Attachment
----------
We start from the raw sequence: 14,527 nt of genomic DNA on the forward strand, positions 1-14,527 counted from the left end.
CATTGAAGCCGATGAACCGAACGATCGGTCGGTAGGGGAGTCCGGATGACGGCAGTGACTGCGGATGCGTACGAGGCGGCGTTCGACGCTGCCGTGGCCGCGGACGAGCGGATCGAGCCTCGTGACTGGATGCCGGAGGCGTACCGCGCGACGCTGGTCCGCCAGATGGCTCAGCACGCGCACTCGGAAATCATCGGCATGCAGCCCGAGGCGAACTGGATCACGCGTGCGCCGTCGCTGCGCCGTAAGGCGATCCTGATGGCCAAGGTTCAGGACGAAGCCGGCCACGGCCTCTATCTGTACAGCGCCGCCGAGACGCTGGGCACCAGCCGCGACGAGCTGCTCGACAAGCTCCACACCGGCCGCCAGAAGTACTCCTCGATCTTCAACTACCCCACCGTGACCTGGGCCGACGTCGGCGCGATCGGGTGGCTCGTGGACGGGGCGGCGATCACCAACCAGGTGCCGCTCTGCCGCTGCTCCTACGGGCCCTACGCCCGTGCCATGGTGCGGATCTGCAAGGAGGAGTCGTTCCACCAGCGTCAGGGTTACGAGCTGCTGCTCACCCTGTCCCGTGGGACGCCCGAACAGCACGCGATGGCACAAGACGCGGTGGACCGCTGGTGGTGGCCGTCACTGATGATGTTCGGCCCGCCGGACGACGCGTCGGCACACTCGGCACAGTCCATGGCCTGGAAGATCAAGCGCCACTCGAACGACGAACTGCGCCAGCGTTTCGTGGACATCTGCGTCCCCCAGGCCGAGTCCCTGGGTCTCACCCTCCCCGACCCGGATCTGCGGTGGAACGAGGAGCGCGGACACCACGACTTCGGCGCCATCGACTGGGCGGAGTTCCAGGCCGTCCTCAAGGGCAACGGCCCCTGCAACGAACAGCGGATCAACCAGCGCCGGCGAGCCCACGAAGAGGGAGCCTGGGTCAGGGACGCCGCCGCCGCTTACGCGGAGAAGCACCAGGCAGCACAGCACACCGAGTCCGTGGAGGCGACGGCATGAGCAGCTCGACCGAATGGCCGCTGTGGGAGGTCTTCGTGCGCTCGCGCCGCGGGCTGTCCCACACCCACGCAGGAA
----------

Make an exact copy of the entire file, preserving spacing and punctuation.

We start from the raw sequence: 14,527 nt of genomic DNA on the forward strand, positions 1-14,527 counted from the left end.
CATTGAAGCCGATGAACCGAACGATCGGTCGGTAGGGGAGTCCGGATGACGGCAGTGACTGCGGATGCGTACGAGGCGGCGTTCGACGCTGCCGTGGCCGCGGACGAGCGGATCGAGCCTCGTGACTGGATGCCGGAGGCGTACCGCGCGACGCTGGTCCGCCAGATGGCTCAGCACGCGCACTCGGAAATCATCGGCATGCAGCCCGAGGCGAACTGGATCACGCGTGCGCCGTCGCTGCGCCGTAAGGCGATCCTGATGGCCAAGGTTCAGGACGAAGCCGGCCACGGCCTCTATCTGTACAGCGCCGCCGAGACGCTGGGCACCAGCCGCGACGAGCTGCTCGACAAGCTCCACACCGGCCGCCAGAAGTACTCCTCGATCTTCAACTACCCCACCGTGACCTGGGCCGACGTCGGCGCGATCGGGTGGCTCGTGGACGGGGCGGCGATCACCAACCAGGTGCCGCTCTGCCGCTGCTCCTACGGGCCCTACGCCCGTGCCATGGTGCGGATCTGCAAGGAGGAGTCGTTCCACCAGCGTCAGGGTTACGAGCTGCTGCTCACCCTGTCCCGTGGGACGCCCGAACAGCACGCGATGGCACAAGACGCGGTGGACCGCTGGTGGTGGCCGTCACTGATGATGTTCGGCCCGCCGGACGACGCGTCGGCACACTCGGCACAGTCCATGGCCTGGAAGATCAAGCGCCACTCGAACGACGAACTGCGCCAGCGTTTCGTGGACATCTGCGTCCCCCAGGCCGAGTCCCTGGGTCTCACCCTCCCCGACCCGGATCTGCGGTGGAACGAGGAGCGCGGACACCACGACTTCGGCGCCATCGACTGGGCGGAGTTCCAGGCCGTCCTCAAGGGCAACGGCCCCTGCAACGAACAGCGGATCAACCAGCGCCGGCGAGCCCACGAAGAGGGAGCCTGGGTCAGGGACGCCGCCGCCGCTTACGCGGAGAAGCACCAGGCAGCACAGCACACCGAGTCCGTGGAGGCGACGGCATGAGCAGCTCGACCGAATGGCCGCTGTGGGAGGTCTTCGTGCGCTCGCGCCGCGGGCTGTCCCACACCCACGCAGGAA